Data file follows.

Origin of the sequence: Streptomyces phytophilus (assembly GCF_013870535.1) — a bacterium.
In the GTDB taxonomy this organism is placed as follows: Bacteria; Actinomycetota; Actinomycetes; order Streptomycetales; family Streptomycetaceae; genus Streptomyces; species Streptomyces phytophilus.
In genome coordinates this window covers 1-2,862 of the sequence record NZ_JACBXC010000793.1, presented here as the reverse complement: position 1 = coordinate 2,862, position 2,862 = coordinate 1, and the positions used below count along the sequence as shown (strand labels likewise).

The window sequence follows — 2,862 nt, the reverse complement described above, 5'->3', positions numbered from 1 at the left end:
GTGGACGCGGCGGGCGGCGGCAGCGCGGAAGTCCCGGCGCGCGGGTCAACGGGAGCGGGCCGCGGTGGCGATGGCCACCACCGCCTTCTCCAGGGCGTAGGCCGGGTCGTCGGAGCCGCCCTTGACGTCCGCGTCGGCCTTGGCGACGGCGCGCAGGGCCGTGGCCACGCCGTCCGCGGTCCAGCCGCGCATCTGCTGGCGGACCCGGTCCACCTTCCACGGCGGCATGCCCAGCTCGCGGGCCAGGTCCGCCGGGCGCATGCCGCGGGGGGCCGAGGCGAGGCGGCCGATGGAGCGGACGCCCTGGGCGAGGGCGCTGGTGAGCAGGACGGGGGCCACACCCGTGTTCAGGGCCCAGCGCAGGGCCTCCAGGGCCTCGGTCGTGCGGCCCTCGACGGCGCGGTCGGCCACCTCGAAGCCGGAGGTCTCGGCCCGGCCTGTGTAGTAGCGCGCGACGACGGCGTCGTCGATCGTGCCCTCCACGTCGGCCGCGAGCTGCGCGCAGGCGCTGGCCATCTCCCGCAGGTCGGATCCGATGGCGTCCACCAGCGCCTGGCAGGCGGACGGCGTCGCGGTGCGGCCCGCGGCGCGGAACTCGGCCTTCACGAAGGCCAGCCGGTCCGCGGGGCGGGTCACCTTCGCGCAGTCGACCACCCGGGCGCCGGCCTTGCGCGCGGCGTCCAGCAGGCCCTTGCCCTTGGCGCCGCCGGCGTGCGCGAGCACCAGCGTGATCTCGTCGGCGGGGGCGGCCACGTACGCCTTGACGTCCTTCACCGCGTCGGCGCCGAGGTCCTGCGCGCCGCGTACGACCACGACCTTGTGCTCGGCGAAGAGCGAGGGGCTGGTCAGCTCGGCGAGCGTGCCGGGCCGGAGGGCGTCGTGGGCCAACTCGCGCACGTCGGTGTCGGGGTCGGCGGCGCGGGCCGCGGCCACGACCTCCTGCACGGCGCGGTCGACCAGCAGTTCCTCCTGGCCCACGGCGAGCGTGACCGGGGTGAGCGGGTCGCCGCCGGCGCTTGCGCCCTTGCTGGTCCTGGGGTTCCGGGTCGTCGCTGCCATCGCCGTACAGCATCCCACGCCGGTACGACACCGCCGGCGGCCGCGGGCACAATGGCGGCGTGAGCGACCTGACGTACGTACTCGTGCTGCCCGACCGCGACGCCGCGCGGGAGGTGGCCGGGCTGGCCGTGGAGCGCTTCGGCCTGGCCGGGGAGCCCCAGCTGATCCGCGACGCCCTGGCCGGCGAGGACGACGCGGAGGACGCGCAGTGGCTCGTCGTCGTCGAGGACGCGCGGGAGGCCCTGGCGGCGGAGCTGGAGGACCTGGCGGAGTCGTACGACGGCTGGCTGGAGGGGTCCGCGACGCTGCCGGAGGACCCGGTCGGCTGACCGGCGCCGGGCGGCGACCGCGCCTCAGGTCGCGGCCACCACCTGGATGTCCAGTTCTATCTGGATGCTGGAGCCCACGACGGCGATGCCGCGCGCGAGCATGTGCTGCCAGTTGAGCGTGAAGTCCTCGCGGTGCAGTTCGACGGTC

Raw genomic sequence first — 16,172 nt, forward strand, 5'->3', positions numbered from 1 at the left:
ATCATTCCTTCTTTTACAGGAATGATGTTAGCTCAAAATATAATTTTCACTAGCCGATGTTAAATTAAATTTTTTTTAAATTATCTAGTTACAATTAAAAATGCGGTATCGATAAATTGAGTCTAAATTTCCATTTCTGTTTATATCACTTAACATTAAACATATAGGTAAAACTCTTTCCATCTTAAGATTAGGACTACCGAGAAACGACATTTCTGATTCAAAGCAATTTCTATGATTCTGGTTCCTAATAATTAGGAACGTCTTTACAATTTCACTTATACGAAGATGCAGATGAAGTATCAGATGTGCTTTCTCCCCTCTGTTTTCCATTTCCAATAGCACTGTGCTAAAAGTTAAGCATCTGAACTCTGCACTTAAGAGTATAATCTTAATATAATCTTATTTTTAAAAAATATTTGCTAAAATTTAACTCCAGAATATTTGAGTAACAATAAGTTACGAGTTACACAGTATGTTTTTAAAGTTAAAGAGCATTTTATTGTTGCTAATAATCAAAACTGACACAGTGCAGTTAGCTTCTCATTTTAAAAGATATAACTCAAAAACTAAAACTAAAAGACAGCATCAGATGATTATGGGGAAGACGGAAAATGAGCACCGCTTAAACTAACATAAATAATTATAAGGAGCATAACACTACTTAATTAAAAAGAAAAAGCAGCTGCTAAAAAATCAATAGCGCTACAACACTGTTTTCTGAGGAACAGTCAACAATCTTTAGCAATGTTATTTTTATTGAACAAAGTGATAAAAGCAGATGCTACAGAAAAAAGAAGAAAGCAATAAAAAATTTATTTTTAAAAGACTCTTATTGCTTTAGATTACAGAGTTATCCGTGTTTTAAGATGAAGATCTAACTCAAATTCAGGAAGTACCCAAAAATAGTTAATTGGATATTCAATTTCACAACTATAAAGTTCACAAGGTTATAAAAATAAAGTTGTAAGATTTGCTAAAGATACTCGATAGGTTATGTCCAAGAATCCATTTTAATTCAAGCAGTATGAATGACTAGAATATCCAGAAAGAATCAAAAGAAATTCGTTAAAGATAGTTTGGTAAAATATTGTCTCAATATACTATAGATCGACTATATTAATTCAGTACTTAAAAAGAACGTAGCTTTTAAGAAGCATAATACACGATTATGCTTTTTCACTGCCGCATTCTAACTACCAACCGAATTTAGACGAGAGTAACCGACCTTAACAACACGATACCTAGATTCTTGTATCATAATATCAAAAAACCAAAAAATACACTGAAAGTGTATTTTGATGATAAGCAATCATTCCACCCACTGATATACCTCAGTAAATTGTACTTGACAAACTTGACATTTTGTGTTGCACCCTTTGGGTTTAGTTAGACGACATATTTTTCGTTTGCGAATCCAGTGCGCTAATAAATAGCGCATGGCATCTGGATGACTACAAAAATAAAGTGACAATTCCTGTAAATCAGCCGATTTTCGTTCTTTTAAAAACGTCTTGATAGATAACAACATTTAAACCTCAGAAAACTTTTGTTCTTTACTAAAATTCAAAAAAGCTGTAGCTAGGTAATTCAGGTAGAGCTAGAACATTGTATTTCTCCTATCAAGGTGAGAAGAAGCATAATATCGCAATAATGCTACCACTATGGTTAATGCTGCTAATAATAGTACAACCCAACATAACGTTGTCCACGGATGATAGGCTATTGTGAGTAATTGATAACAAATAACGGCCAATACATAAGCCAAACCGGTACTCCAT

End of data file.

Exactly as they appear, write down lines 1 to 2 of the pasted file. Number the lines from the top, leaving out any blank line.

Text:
Origin of the sequence: Streptomyces phytophilus (assembly GCF_013870535.1) — a bacterium.
In the GTDB taxonomy this organism is placed as follows: Bacteria; Actinomycetota; Actinomycetes; order Streptomycetales; family Streptomycetaceae; genus Streptomyces; species Streptomyces phytophilus.